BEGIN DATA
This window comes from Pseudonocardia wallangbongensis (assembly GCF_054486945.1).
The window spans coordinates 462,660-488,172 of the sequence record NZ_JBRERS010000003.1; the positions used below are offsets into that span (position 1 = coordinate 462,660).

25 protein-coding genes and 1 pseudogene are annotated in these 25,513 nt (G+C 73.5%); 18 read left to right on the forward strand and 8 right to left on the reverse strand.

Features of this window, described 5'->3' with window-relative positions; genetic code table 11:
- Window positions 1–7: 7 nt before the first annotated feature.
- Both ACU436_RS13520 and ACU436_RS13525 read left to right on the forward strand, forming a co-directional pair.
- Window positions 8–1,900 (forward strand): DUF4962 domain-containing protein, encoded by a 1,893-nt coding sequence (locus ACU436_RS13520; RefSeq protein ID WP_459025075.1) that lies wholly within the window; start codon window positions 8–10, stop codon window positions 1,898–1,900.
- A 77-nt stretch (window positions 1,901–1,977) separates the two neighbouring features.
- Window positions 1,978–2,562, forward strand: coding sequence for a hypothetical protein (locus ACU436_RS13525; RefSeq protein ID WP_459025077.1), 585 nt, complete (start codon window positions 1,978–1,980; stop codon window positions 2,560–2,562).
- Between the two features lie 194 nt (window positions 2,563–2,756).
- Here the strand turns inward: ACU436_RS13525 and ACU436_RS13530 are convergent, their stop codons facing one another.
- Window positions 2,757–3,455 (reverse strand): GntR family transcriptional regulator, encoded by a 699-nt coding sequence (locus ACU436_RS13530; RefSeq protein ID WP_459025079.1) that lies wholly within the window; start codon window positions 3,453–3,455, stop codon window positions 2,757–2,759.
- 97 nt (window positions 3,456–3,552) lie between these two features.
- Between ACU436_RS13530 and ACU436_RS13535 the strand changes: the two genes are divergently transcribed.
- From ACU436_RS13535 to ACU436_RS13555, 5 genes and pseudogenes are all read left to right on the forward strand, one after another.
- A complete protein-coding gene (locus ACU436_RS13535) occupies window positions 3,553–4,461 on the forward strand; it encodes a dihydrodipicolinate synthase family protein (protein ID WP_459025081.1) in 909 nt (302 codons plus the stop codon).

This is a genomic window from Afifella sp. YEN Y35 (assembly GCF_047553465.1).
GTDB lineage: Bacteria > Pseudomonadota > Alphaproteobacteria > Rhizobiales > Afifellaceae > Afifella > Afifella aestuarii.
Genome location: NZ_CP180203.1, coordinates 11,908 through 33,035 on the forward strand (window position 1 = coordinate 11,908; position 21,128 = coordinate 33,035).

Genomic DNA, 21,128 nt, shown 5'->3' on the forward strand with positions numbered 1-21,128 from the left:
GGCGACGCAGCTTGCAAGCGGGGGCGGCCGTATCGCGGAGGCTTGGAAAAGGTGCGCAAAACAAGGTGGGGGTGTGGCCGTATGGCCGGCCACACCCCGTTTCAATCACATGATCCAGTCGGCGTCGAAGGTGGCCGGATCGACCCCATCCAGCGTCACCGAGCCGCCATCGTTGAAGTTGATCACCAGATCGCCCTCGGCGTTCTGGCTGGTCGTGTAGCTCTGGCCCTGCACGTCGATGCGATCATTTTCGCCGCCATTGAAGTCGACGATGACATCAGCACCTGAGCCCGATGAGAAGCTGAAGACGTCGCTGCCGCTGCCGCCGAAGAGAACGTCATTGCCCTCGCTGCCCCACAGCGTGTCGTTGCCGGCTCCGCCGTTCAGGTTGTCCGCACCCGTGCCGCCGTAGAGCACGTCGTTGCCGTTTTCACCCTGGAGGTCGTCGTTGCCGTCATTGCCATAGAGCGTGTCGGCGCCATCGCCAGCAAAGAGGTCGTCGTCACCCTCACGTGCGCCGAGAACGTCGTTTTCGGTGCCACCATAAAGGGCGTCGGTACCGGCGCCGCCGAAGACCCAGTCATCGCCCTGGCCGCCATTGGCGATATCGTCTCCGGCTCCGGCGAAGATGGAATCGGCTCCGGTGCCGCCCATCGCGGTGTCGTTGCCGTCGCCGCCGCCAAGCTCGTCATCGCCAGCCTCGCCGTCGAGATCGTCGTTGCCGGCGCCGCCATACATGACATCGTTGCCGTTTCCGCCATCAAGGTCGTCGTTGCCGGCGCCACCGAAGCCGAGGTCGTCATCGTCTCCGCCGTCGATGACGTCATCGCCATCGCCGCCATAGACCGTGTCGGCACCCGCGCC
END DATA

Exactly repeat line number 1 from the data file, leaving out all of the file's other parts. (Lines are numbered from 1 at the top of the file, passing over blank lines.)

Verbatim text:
This window comes from Pseudonocardia wallangbongensis (assembly GCF_054486945.1).